What Increases Your Risk
A child's risk of getting sickle cell disorder occurs when he or she inherits one sickle cell gene and one other type of defective hemoglobin gene.
People who inherit one defective hemoglobin S gene and one normal hemoglobin A gene have sickle cell trait. They don't have symptoms of sickle cell disease, and their bodies don't make sickled blood cells. But they have a 1-out-of-2 (50%) chance of passing the defective hemoglobin S gene to each of their children.
- If both parents have sickle cell trait, each of their children will have a 1-out-of-4 (25%) chance of having sickle cell disease.
- If one parent has sickle cell disease (has two genes for making hemoglobin S) and the other has sickle cell trait (has one hemoglobin S gene and one normal hemoglobin A gene), each of their children will have a 1-out-of-2 (50%) chance of having sickle cell disease and a 1-out-of-2 (50%) chance of having sickle cell trait.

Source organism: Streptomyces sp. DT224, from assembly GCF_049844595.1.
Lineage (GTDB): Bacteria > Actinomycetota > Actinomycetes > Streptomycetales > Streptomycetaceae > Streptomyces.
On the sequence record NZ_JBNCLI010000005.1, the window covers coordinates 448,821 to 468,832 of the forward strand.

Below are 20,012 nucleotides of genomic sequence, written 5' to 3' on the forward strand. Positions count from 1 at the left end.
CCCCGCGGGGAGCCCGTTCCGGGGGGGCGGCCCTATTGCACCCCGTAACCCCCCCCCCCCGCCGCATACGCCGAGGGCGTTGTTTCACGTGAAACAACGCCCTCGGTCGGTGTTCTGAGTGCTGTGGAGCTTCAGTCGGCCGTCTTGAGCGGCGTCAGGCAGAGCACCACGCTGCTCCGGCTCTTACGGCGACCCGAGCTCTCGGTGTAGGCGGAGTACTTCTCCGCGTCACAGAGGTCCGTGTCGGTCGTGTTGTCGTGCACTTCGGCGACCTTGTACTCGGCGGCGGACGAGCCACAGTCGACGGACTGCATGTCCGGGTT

- If one parent has sickle cell disease (two hemoglobin S genes) and the other has two normal hemoglobin A genes, each of their children will have sickle cell trait. None of the children will have sickle cell disease.
People whose ancestors were from Africa, India, the Middle East, the Mediterranean (Turkey, Italy, Greece), and some Latin American countries are more likely to inherit the gene that can cause sickle cell disease. In the United States, about 2,000 children are born each year with sickle cell disease.2
For more information, see a picture of the risk of passing on an autosomal recessive disease such as sickle cell disease.